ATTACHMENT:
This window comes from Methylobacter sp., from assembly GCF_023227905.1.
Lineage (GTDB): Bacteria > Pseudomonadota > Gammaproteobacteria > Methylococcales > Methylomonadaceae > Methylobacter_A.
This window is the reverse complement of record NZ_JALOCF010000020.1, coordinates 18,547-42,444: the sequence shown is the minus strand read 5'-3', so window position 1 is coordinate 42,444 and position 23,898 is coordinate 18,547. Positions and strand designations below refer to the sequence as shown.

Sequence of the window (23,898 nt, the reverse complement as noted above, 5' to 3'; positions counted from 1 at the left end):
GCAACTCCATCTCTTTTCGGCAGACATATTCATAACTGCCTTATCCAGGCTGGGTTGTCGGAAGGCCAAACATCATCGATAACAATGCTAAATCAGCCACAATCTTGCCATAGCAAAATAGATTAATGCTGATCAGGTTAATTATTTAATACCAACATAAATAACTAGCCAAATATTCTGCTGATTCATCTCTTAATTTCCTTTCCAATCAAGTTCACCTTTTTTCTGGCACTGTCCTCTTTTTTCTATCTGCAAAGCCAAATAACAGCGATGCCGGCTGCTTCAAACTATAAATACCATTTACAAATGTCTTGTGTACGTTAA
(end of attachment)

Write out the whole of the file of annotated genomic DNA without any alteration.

This window comes from Methylobacter sp., from assembly GCF_023227905.1.
Lineage (GTDB): Bacteria > Pseudomonadota > Gammaproteobacteria > Methylococcales > Methylomonadaceae > Methylobacter_A.
This window is the reverse complement of record NZ_JALOCF010000020.1, coordinates 18,547-42,444: the sequence shown is the minus strand read 5'-3', so window position 1 is coordinate 42,444 and position 23,898 is coordinate 18,547. Positions and strand designations below refer to the sequence as shown.

Sequence of the window (23,898 nt, the reverse complement as noted above, 5' to 3'; positions counted from 1 at the left end):
GCAACTCCATCTCTTTTCGGCAGACATATTCATAACTGCCTTATCCAGGCTGGGTTGTCGGAAGGCCAAACATCATCGATAACAATGCTAAATCAGCCACAATCTTGCCATAGCAAAATAGATTAATGCTGATCAGGTTAATTATTTAATACCAACATAAATAACTAGCCAAATATTCTGCTGATTCATCTCTTAATTTCCTTTCCAATCAAGTTCACCTTTTTTCTGGCACTGTCCTCTTTTTTCTATCTGCAAAGCCAAATAACAGCGATGCCGGCTGCTTCAAACTATAAATACCATTTACAAATGTCTTGTGTACGTTAA